On Growing a Channel

By Dave Michels
13 Aug 2012

I keep hearing from vendors their intent to recruit more dealers. It's pretty easy to understand. Most manufacturers want to increase sales. More dealers times the average revenue per dealer equates to more sales, right? Perfectly sound logic for those with their head buried.

Vendors need to stop growing their channels, and start growing their dealers. The trick is in increasing the average revenue per dealer, not the number of dealers.

We have all seen the headlines regarding sector revenue, and vendor downsizings are more normal than growth. Although there is plenty of finger pointing, the reality is that rapid changes, both technical and social, are redefining normal buying cycles. There have been numerous shifts over the past decade or so, each impacting revenue; including hardware to software, voice to UC, desktop to mobile, TDM to SIP, campus to centralized, and premises to cloud.

The lesser or even untold story is the impact to the dealers. One on hand there's reduced demand, lower prices, and shrinking margins and on the other hand there's increased costs associated with training, retooling, and new certifications to master. The dealers are stuck between a hard economy and rock-faced learning curve. Companies are keeping their equipment longer, and when they upgrade it is to reduce spend. The Internet introduced new alternatives including dot com retailers, distant dealers, and service providers. Economic cycles are not new, but the cushion provided by maintenance contracts and TDM circuit commissions are disappearing.

The dealers want to move forward to new business models and technologies, but their customer bases are forcing them to tend to obsolete installed solutions. They are also scrambling to adjust to new best practices - websites, social media, webinars, etc. as the Yellow Pages don't cut it anymore.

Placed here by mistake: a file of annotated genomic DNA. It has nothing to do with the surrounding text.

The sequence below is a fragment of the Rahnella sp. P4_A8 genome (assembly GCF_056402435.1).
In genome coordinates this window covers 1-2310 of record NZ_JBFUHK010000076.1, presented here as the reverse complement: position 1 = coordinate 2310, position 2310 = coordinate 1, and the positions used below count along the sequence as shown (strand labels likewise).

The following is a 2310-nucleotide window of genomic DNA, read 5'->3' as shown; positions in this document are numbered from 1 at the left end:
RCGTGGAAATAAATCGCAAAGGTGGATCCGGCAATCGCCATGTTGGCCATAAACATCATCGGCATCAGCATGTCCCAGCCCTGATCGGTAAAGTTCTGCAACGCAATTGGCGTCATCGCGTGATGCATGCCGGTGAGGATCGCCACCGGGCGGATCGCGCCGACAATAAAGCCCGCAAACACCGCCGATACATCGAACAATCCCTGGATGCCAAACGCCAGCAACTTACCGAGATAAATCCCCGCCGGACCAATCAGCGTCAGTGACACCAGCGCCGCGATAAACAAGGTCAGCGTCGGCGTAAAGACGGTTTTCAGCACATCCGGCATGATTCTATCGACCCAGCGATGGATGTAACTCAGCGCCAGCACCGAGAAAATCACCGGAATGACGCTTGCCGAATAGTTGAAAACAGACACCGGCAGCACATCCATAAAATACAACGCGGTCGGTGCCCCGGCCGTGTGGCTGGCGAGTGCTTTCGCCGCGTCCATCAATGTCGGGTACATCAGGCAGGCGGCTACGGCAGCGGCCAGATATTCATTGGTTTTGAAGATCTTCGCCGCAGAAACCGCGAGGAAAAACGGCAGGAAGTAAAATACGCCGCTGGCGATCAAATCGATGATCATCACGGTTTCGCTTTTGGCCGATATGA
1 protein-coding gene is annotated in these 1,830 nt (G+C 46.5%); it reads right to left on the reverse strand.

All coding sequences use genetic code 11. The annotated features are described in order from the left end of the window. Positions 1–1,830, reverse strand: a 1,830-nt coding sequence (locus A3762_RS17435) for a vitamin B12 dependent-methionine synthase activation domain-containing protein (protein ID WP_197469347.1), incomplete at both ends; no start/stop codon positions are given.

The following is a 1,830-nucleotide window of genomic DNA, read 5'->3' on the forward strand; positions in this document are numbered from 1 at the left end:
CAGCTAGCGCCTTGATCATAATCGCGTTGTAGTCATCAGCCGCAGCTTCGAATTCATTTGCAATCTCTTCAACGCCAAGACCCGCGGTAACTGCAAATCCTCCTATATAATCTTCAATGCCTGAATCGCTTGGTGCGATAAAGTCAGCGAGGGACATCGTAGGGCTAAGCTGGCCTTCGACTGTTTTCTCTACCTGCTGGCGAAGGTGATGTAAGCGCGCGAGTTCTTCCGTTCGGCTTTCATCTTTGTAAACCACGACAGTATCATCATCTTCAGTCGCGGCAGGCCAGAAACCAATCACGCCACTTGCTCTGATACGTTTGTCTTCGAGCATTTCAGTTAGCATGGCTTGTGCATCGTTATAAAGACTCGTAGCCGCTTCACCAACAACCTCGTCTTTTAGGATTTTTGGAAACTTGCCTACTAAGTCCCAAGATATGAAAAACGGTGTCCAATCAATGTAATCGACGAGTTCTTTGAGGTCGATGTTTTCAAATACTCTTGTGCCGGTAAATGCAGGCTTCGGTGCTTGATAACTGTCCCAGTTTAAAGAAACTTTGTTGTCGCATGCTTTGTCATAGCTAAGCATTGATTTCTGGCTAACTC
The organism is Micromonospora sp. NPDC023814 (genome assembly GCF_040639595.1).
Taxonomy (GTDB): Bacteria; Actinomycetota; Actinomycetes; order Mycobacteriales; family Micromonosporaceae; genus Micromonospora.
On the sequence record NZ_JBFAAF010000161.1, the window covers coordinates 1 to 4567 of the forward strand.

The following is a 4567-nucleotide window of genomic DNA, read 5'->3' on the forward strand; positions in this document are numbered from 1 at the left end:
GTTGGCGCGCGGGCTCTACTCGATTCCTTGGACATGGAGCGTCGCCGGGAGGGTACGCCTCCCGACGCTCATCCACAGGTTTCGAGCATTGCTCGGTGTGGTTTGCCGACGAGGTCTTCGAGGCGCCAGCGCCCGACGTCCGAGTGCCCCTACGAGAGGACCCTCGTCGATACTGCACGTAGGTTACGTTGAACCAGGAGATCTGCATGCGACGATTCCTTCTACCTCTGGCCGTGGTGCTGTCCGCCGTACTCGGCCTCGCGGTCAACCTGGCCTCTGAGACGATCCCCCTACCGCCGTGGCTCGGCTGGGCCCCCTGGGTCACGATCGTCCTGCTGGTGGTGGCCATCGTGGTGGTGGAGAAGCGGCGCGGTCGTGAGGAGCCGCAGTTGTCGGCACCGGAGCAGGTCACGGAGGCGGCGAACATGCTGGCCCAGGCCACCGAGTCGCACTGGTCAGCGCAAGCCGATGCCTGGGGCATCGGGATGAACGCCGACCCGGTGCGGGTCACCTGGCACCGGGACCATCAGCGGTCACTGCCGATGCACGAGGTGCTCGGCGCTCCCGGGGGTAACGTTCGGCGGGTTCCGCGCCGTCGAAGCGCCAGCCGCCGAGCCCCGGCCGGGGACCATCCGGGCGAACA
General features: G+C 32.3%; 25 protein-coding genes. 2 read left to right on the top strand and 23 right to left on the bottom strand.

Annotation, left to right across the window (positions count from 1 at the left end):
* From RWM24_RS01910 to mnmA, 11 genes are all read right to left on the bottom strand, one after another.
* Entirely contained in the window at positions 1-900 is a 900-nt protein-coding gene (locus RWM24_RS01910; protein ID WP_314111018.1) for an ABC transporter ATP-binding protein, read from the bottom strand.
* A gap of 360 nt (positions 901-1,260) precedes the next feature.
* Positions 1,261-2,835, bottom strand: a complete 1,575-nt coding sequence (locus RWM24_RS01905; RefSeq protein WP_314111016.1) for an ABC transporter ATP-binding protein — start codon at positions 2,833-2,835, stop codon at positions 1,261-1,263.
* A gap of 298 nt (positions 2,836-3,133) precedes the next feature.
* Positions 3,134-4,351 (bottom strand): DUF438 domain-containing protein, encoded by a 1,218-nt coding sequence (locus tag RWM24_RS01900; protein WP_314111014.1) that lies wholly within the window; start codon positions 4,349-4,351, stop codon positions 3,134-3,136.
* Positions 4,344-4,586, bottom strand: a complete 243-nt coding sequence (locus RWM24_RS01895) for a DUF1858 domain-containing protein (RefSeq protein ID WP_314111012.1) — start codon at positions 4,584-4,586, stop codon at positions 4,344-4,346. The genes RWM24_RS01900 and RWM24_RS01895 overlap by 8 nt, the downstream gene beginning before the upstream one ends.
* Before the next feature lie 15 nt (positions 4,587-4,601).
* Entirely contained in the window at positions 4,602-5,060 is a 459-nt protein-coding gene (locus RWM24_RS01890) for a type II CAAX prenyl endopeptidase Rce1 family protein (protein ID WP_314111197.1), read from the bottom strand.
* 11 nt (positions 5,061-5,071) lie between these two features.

The UC/Telecom dealer channel may look mature, but all the assumptions changed. The expectations: maintenance contracts, inventory, proprietary hardware, TDM circuits, customer loyalty, the need for a system at each branch, as well as model changes such as each dollar purchased for resale equating to $3-5 in revenue are all obsolete assumptions. The dealer must now contend with less revenue and less margin. Dealers are fighting with competitive pressures unlike ever before, and the last thing they want to hear about is how their key "partners" are looking to dilute revenue even more.

The vendors want channel partners that are focussed and dedicated to their brands. That's reasonable, but it has to be earned. They need to offer their dealers a path to profitability and stability. This means targeted, not general, programs for dealer success including promotional pricing, lead generation, technical and sales training, best practices including sales ramp, commissions, and operational measures. This is how to build a channel with loyalty and mindshare.

Expensive? Absolutely. The value of a dedicated, energized, and loyal channel: Priceless. Seriously, channels typically leverage other people's money, but that model isn't working. The cost of a direct sales force is too much as are the costs of distracted and ineffective dealer networks. Something needs to give, and that something is the vendors.

The old model rewards the best performers, but radical times call for radical strategies. The new model requires leadership that creates and fosters a path to become a top performer. Vendors don't need more dealers because the channel is shrinking. So stop measuring dealer loyalty by last quarter's results, and start building an effective channel.

Dave Michels is a UC Expert and blogs at TalkingPointz.com.